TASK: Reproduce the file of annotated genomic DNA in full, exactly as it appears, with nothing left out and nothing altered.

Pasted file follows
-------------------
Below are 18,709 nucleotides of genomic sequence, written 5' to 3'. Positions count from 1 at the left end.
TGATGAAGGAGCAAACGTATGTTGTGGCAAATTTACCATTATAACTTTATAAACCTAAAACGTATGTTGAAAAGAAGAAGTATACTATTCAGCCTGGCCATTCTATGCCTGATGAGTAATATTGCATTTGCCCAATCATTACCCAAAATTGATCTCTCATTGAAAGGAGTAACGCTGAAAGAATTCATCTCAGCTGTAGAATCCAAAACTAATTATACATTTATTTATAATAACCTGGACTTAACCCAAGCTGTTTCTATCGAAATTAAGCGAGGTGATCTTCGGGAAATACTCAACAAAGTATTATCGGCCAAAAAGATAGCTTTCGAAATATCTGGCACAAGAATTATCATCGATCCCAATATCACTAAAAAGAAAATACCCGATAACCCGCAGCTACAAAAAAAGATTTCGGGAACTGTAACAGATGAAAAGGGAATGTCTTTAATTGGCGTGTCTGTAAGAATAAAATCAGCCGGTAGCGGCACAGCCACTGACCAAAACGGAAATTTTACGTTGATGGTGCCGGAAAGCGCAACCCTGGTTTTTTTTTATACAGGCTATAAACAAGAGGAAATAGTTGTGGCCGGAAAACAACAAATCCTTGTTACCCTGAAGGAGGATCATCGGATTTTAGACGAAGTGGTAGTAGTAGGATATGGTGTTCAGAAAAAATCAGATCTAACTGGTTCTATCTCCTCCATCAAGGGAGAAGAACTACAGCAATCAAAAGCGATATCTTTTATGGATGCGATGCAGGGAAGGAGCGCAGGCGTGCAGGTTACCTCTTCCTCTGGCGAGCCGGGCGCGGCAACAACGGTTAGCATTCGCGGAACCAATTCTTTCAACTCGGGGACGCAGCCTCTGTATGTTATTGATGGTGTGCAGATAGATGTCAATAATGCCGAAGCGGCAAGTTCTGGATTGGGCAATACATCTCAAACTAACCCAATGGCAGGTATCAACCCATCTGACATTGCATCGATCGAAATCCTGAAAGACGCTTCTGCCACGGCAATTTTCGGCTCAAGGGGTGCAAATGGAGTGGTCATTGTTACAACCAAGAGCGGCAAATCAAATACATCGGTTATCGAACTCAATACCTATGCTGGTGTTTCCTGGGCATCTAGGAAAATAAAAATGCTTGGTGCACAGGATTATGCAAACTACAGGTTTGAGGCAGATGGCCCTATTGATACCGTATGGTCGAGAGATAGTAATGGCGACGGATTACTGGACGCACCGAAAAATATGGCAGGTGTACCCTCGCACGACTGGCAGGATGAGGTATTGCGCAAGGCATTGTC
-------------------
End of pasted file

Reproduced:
Below are 18,709 nucleotides of genomic sequence, written 5' to 3'. Positions count from 1 at the left end.
TGATGAAGGAGCAAACGTATGTTGTGGCAAATTTACCATTATAACTTTATAAACCTAAAACGTATGTTGAAAAGAAGAAGTATACTATTCAGCCTGGCCATTCTATGCCTGATGAGTAATATTGCATTTGCCCAATCATTACCCAAAATTGATCTCTCATTGAAAGGAGTAACGCTGAAAGAATTCATCTCAGCTGTAGAATCCAAAACTAATTATACATTTATTTATAATAACCTGGACTTAACCCAAGCTGTTTCTATCGAAATTAAGCGAGGTGATCTTCGGGAAATACTCAACAAAGTATTATCGGCCAAAAAGATAGCTTTCGAAATATCTGGCACAAGAATTATCATCGATCCCAATATCACTAAAAAGAAAATACCCGATAACCCGCAGCTACAAAAAAAGATTTCGGGAACTGTAACAGATGAAAAGGGAATGTCTTTAATTGGCGTGTCTGTAAGAATAAAATCAGCCGGTAGCGGCACAGCCACTGACCAAAACGGAAATTTTACGTTGATGGTGCCGGAAAGCGCAACCCTGGTTTTTTTTTATACAGGCTATAAACAAGAGGAAATAGTTGTGGCCGGAAAACAACAAATCCTTGTTACCCTGAAGGAGGATCATCGGATTTTAGACGAAGTGGTAGTAGTAGGATATGGTGTTCAGAAAAAATCAGATCTAACTGGTTCTATCTCCTCCATCAAGGGAGAAGAACTACAGCAATCAAAAGCGATATCTTTTATGGATGCGATGCAGGGAAGGAGCGCAGGCGTGCAGGTTACCTCTTCCTCTGGCGAGCCGGGCGCGGCAACAACGGTTAGCATTCGCGGAACCAATTCTTTCAACTCGGGGACGCAGCCTCTGTATGTTATTGATGGTGTGCAGATAGATGTCAATAATGCCGAAGCGGCAAGTTCTGGATTGGGCAATACATCTCAAACTAACCCAATGGCAGGTATCAACCCATCTGACATTGCATCGATCGAAATCCTGAAAGACGCTTCTGCCACGGCAATTTTCGGCTCAAGGGGTGCAAATGGAGTGGTCATTGTTACAACCAAGAGCGGCAAATCAAATACATCGGTTATCGAACTCAATACCTATGCTGGTGTTTCCTGGGCATCTAGGAAAATAAAAATGCTTGGTGCACAGGATTATGCAAACTACAGGTTTGAGGCAGATGGCCCTATTGATACCGTATGGTCGAGAGATAGTAATGGCGACGGATTACTGGACGCACCGAAAAATATGGCAGGTGTACCCTCGCACGACTGGCAGGATGAGGTATTGCGCAAGGCATTGTC